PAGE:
Monday, August 10, 2015

A Grain Of Wheat

We have all heard the expression, God loves a cheerful giver.  Like so many sayings we hear today, this one comes from the Bible; in fact, it is in today's first reading.  
"Each one should give as you have decided in your heart to give.  You should not be sad when you give, and you should not give because you feel forced to give.  God loves the person who gives happily."  2 Corinthians 9:7

Today is the feast day of St. Lawrence, the arch-deacon of the Diocese of Rome in the year of Our Lord 258.  One of Lawrence's responsibilities as deacon was to proclaim the Word of God, look after the material goods of the Church, and to care for the poor.  

Christianity was an illegal religion in Rome at that time.  Pope Sixtus II was put under civil arrest, and martyred.  Lawrence knew the Empire would come after him next.  When the civil authorities of Rome demanded that Lawrence produce the treasure of the Church, he told them he would do so, but said he needed a couple of days to get it together.  He sought out the poor, widows and orphans, the blind and the lame, and the lepers.  He gathered the money he had, and even sold the sacred vessels of the Church, and he disbursed it all to them.

When the prefect came for the Church's money, Lawrence simply pointed to the crowd and said, "Here is the treasure of the Church."   The prefect did not understand what Lawrence was saying.  Neither did he understand how Lawrence spent his life in the service of these poor people.  On August 10th, four days after the death of the pope, Lawrence was martyred.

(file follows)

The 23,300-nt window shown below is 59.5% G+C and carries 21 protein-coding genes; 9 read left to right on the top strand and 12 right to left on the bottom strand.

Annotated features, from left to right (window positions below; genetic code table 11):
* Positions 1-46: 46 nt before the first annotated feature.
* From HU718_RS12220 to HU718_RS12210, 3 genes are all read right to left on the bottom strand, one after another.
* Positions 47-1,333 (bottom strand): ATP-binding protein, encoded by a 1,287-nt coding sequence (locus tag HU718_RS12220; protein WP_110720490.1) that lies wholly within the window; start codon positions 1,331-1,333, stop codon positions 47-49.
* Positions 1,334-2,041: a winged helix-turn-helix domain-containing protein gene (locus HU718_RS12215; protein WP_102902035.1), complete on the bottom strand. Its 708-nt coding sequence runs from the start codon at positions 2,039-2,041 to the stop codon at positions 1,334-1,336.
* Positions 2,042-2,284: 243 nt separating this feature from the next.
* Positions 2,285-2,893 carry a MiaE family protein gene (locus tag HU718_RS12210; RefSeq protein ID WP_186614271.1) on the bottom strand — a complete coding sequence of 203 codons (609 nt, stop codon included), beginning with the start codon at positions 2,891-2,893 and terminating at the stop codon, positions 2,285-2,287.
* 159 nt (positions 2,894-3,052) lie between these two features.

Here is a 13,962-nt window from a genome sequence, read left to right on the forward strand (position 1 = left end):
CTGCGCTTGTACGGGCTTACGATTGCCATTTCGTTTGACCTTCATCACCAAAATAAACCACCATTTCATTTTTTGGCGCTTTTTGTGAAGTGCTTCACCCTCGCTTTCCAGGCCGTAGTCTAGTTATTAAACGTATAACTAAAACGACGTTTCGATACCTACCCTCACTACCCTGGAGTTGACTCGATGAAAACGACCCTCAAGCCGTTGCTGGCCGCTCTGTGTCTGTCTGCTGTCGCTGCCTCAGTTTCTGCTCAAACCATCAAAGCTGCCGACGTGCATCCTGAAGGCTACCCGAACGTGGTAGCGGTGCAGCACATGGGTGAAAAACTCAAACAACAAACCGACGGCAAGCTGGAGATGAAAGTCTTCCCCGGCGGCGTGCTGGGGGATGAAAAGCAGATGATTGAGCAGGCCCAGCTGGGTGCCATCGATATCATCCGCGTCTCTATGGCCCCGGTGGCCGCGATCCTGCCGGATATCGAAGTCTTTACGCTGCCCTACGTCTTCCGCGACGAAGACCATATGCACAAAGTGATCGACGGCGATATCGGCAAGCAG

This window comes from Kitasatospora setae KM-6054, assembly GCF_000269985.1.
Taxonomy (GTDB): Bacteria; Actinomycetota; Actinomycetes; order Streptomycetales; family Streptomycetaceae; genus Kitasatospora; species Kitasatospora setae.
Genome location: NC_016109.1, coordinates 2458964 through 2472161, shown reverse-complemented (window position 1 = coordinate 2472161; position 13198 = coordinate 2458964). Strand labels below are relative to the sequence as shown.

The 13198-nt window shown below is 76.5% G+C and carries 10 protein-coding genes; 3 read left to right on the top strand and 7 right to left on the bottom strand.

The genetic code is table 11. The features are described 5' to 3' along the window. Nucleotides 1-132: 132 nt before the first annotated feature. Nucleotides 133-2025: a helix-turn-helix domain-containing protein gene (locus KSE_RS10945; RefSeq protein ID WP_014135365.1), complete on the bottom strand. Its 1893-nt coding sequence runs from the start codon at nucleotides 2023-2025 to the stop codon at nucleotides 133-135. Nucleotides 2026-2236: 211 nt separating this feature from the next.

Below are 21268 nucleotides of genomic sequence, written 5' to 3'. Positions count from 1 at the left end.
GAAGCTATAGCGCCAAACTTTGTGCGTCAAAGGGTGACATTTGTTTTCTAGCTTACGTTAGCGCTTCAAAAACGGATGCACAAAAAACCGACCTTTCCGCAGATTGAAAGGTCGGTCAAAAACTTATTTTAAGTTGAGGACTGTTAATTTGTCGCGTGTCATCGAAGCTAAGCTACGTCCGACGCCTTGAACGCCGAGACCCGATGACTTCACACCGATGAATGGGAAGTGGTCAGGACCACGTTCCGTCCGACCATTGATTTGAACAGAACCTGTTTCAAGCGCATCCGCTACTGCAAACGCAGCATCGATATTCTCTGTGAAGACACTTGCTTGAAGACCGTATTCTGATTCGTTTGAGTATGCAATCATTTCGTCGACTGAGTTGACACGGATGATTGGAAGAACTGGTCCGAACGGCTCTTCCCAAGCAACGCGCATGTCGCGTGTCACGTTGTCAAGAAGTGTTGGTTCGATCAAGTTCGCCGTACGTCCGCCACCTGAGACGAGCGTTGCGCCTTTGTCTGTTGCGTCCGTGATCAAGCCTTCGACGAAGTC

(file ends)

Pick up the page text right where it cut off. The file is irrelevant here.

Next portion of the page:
This is a feast of generosity and joy and abundance.  What Saint Lawrence did was reflect the generosity and joy and abundance of God.  He understood that the wealth of the Church was in the way our lives touch the lives of others.  We see God's generosity to us in the Gospel today; that unless a grain of wheat falls to the earth, it remains a grain, but if it dies it produces much abundant fruit.  We are called to produce abundant fruit, good works for the kingdom of God.

As we reflect on the feast day of St. Lawrence, let us ask the Lord to give us the courage and strength to joyfully and abundantly proclaim the goodness of God.  Let us remember that his Church is not about material things or money, rather it is about how our lives are connected to the lives of others; about serving one another, particularly the poor. 

Be blessed,

Note:  I was inspired for today's ZIA by Helen Williams, where I learned to tangle the wheat.

Thursday, August 6, 2015

The Perspective of Salvation

Have you ever heard a homily or sermon and felt that the preacher was speaking directly to you?  This Sunday, our Deacon spoke about the 'desert experiences' in our lives.  Those times we experience illness, death, dry periods, alienation, job loss, hopelessness.  He spoke of the grace of God coming into those situations.  Indeed, when I look back at those times in my own life, I can see that God was there, even though I was unaware of it at the time.  I can see, in retrospect, how he provided relief, help, encouragement, and support during those times.